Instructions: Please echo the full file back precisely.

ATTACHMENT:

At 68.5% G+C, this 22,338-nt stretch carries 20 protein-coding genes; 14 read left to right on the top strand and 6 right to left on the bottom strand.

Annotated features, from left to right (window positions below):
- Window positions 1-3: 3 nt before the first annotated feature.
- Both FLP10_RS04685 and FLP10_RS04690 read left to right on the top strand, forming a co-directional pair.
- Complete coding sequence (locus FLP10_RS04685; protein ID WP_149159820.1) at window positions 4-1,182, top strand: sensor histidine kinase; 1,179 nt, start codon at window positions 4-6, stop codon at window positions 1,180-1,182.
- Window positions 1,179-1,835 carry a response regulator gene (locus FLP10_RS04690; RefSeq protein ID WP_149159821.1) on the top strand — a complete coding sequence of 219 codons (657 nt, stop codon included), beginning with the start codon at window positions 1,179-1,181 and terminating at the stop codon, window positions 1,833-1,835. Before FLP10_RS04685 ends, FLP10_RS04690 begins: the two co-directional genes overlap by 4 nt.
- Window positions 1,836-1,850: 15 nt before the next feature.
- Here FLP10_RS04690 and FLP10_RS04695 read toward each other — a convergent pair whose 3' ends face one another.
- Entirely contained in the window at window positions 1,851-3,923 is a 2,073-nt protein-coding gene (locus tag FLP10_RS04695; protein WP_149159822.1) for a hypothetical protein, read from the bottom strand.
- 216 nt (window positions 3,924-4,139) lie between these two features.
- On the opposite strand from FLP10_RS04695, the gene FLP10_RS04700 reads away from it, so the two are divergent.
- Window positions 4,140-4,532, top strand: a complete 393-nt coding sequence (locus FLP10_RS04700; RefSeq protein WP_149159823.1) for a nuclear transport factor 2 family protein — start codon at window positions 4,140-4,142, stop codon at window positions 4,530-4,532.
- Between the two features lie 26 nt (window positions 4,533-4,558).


At 68.5% G+C, this 22,338-nt stretch carries 20 protein-coding genes; 14 read left to right on the top strand and 6 right to left on the bottom strand.

Annotated features, from left to right (window positions below):
- Window positions 1-3: 3 nt before the first annotated feature.
- Both FLP10_RS04685 and FLP10_RS04690 read left to right on the top strand, forming a co-directional pair.
- Complete coding sequence (locus FLP10_RS04685; protein ID WP_149159820.1) at window positions 4-1,182, top strand: sensor histidine kinase; 1,179 nt, start codon at window positions 4-6, stop codon at window positions 1,180-1,182.
- Window positions 1,179-1,835 carry a response regulator gene (locus FLP10_RS04690; RefSeq protein ID WP_149159821.1) on the top strand — a complete coding sequence of 219 codons (657 nt, stop codon included), beginning with the start codon at window positions 1,179-1,181 and terminating at the stop codon, window positions 1,833-1,835. Before FLP10_RS04685 ends, FLP10_RS04690 begins: the two co-directional genes overlap by 4 nt.
- Window positions 1,836-1,850: 15 nt before the next feature.
- Here FLP10_RS04690 and FLP10_RS04695 read toward each other — a convergent pair whose 3' ends face one another.
- Entirely contained in the window at window positions 1,851-3,923 is a 2,073-nt protein-coding gene (locus tag FLP10_RS04695; protein WP_149159822.1) for a hypothetical protein, read from the bottom strand.
- 216 nt (window positions 3,924-4,139) lie between these two features.
- On the opposite strand from FLP10_RS04695, the gene FLP10_RS04700 reads away from it, so the two are divergent.
- Window positions 4,140-4,532, top strand: a complete 393-nt coding sequence (locus FLP10_RS04700; RefSeq protein WP_149159823.1) for a nuclear transport factor 2 family protein — start codon at window positions 4,140-4,142, stop codon at window positions 4,530-4,532.
- Between the two features lie 26 nt (window positions 4,533-4,558).